Valerie Tucker, Special to the Sun Journal

    INDUSTRY — The rural West Mills cemetery has very few visitors, although it serves as the final resting place for many of the area's founding families.

    Each summer, the Maine Old Cemetery Association hires Joe Ferrannini, owner of Grave Stone Matters, to teach attendees the basics of stone cleaning and repair. The cemetery restoration expert hauls his business-on-wheels to Maine from upstate New York, carrying everything from rinse water to a tripod and chain haul to raise and lower stones weighing hundreds of pounds. The two cemetery workshops this year are in the Franklin County towns of Industry and Wilton. At the West Mills workshop in Industry, workshop leader Joe Ferrannini guided participant Albert Stehle, of Bowdoinham, in proper techniques to straighten veterans' stones after repairing damaged bases.

    For four days in August, all of that changed as their headstones were scrubbed and their bases straightened and repaired. The Maine Old Cemetery Association scheduled two cemetery restoration workshops in the state this year, both in Franklin County.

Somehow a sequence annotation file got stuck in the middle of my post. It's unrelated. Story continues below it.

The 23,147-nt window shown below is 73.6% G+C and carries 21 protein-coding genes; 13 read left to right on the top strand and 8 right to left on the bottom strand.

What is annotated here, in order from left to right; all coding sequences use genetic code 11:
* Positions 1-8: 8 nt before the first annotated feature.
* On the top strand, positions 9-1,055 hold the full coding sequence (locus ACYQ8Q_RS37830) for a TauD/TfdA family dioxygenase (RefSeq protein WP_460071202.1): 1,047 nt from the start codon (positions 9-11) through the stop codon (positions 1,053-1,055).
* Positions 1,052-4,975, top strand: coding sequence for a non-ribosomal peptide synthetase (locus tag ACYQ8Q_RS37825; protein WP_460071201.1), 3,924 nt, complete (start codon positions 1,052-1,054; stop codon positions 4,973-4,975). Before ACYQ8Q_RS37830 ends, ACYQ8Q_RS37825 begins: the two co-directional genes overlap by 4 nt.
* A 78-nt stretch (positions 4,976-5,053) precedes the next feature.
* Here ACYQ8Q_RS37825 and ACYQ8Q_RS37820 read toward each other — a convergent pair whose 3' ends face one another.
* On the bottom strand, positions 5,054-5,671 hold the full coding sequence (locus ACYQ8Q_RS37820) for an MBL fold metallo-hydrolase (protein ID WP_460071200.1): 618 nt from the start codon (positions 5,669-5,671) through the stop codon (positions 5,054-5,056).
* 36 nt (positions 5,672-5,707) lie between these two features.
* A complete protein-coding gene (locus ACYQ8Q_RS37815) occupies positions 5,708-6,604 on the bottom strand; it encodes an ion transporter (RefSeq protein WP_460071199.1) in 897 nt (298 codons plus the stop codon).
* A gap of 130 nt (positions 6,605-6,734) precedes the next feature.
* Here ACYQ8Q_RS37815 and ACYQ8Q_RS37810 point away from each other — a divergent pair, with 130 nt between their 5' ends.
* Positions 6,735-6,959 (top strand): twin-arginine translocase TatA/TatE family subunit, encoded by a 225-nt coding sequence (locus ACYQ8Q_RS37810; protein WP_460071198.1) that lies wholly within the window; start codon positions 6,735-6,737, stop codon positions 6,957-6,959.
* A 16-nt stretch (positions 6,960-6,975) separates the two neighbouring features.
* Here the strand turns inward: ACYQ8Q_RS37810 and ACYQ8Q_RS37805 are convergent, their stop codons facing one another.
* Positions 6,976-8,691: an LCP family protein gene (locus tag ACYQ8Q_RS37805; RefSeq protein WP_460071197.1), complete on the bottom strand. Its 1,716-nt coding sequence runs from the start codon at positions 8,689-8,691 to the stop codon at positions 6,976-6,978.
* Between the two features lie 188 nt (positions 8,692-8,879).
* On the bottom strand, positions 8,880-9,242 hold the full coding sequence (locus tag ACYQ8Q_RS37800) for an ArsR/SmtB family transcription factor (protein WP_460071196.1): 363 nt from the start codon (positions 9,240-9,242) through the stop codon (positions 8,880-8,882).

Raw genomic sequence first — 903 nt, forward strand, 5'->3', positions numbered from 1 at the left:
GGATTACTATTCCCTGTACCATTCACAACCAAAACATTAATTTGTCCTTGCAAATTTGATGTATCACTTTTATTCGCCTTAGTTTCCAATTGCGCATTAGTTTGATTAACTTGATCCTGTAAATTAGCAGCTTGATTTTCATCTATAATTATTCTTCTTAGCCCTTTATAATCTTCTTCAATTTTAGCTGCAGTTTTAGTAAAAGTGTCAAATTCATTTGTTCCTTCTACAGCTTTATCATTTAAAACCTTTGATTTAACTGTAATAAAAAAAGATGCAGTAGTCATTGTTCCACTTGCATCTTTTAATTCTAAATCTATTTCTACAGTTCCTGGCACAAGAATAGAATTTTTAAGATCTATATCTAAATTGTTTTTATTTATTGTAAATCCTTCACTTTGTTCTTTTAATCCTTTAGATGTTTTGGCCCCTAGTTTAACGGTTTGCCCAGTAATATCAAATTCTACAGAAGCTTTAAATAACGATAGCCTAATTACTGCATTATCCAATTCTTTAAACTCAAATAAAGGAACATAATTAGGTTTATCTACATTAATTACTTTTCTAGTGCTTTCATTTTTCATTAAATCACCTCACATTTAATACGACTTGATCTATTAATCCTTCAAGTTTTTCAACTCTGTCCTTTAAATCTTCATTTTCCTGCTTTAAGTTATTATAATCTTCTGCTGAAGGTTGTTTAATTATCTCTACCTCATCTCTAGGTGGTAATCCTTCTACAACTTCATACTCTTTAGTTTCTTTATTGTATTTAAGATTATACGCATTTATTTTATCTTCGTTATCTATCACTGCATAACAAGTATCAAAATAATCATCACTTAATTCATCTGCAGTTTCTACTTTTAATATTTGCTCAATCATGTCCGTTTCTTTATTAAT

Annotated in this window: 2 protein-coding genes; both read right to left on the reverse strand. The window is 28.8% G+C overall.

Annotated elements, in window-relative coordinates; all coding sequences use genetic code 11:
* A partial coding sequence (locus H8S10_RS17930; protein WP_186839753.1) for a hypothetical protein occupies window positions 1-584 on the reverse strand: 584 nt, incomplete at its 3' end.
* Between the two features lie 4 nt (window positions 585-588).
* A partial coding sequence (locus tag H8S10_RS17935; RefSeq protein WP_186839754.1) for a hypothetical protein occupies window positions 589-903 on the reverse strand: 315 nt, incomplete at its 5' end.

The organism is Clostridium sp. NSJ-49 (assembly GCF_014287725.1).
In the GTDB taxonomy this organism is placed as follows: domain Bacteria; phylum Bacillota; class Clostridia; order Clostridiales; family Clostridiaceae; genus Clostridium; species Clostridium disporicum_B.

The first group of two dozen attendees gathered on Friday morning at the Industry Fire Station for an orientation. Before getting to the historic West Mills cemetery on the Shaw Road, the downpour soaked them and their buckets of tools.

    Make a Donation to support future workshops

    Undeterred, MOCA representatives Cheryl Willis-Patten and Jessica Couture, along with restoration specialist Joe Ferrannini, owner of Grave Stone Matters, carried on with their plans. Participants learned how to clean the acid-rain darkened stones, repair a few of the damaged stones, and, as instructor Joe Ferrannini cautioned, "Do no harm."